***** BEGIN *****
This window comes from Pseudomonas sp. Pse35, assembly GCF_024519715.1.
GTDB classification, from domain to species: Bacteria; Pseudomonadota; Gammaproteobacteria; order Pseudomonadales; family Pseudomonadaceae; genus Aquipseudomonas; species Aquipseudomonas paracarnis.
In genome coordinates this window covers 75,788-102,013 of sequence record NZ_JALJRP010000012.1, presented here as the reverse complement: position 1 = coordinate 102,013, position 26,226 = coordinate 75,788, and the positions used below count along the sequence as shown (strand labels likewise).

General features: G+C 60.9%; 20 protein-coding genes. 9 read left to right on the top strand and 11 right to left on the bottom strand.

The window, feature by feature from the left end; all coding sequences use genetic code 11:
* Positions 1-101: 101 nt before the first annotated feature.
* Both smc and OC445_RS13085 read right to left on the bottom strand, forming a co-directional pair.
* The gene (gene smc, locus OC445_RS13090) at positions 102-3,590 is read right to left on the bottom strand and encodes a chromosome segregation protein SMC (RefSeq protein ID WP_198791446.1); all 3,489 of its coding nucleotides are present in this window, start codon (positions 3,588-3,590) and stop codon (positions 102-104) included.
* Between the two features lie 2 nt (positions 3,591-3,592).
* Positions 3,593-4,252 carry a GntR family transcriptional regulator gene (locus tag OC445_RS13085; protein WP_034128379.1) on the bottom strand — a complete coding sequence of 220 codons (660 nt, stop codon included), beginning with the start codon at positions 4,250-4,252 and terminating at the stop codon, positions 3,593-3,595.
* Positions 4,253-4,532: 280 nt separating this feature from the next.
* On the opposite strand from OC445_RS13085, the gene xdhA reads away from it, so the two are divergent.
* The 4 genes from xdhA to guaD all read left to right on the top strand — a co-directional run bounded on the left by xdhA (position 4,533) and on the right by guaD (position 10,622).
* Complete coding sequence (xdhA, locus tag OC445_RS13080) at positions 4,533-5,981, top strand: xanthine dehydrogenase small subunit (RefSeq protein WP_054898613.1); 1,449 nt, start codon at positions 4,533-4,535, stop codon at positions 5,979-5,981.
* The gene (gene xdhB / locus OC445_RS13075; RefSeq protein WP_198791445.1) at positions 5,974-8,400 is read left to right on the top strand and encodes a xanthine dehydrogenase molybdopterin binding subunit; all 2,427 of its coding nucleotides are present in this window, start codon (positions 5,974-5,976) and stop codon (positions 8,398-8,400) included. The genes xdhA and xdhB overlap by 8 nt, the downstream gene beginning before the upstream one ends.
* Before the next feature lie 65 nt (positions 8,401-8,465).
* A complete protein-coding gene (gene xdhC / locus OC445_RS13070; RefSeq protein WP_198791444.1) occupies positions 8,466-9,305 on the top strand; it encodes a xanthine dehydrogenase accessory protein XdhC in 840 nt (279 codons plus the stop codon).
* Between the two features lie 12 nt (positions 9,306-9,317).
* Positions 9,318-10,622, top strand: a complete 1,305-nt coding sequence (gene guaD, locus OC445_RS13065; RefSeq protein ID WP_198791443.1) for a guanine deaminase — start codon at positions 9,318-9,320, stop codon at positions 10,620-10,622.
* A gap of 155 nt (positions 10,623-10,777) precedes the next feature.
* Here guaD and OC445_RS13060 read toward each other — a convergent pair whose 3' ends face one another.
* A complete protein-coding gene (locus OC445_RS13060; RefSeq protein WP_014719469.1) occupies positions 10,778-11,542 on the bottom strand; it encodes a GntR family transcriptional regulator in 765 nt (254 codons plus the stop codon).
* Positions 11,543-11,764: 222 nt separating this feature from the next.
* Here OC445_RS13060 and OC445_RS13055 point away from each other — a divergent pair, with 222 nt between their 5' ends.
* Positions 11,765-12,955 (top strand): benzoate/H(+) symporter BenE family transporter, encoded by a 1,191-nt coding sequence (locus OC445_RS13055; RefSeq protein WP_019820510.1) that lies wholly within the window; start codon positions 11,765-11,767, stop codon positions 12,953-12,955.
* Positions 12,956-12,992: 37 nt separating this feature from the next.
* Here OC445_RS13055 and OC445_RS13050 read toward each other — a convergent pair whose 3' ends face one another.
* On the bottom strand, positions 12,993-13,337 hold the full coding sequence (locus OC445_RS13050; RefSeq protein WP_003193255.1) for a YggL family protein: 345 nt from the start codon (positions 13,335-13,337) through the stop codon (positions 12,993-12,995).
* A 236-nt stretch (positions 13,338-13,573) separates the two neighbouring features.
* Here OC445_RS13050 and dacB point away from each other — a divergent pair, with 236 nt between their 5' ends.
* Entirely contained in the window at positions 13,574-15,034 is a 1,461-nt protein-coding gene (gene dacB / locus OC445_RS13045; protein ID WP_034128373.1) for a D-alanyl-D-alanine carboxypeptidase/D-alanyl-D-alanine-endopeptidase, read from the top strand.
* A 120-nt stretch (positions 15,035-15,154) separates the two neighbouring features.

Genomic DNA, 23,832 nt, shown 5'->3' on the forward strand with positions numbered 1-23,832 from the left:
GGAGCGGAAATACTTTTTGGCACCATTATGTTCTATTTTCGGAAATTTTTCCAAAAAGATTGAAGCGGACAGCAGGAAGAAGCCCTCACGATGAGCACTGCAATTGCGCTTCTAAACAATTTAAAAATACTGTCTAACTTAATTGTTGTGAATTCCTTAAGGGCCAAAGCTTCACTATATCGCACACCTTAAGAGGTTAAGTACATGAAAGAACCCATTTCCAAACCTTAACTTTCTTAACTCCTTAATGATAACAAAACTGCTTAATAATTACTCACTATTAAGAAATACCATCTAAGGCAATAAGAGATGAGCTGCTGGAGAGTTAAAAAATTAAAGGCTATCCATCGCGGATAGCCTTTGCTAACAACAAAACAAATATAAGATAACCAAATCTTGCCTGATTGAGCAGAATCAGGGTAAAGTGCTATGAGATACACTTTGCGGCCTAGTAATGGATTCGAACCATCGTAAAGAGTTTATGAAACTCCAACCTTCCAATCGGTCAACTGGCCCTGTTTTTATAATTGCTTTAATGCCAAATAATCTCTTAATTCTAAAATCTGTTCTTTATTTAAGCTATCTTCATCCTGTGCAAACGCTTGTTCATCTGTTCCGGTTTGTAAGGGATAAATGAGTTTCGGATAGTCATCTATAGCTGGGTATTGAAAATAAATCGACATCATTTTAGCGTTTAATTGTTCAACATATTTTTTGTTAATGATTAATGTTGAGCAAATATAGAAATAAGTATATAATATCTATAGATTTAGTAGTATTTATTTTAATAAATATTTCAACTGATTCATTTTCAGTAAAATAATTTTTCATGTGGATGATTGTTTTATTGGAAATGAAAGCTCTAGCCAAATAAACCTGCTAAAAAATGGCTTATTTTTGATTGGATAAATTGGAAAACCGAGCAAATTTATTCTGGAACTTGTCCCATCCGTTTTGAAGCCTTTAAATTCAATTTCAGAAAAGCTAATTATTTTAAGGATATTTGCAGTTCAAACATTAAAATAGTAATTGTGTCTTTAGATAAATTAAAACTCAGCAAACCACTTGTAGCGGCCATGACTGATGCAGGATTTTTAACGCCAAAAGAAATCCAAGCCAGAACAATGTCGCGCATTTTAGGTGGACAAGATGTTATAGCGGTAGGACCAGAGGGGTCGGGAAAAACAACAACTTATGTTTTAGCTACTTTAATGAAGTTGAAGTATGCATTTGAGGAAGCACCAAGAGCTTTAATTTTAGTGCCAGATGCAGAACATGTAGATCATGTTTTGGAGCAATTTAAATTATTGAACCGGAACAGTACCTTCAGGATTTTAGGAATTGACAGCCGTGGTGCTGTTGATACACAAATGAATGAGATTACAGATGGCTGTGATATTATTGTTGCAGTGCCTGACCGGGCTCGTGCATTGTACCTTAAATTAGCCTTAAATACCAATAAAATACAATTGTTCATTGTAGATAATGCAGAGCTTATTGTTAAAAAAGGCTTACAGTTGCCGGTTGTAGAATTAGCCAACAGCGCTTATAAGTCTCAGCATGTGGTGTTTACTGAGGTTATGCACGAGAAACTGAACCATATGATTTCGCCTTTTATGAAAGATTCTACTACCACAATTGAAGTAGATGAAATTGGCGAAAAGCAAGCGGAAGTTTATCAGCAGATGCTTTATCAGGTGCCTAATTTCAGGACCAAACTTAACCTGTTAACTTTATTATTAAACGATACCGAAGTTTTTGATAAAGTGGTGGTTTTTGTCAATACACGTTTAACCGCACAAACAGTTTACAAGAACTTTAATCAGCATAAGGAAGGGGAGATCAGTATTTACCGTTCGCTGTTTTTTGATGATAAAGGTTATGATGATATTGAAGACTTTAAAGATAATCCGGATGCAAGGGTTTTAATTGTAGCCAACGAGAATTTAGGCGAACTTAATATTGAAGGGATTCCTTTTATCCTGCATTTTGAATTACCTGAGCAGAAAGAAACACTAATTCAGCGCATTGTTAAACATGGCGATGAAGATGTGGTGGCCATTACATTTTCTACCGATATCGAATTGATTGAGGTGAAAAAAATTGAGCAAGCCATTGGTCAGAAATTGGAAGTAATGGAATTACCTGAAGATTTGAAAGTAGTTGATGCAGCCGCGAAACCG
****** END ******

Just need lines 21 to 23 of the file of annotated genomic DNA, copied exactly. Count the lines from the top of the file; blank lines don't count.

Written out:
* Here guaD and OC445_RS13060 read toward each other — a convergent pair whose 3' ends face one another.
* A complete protein-coding gene (locus OC445_RS13060; RefSeq protein WP_014719469.1) occupies positions 10,778-11,542 on the bottom strand; it encodes a GntR family transcriptional regulator in 765 nt (254 codons plus the stop codon).
* Positions 11,543-11,764: 222 nt separating this feature from the next.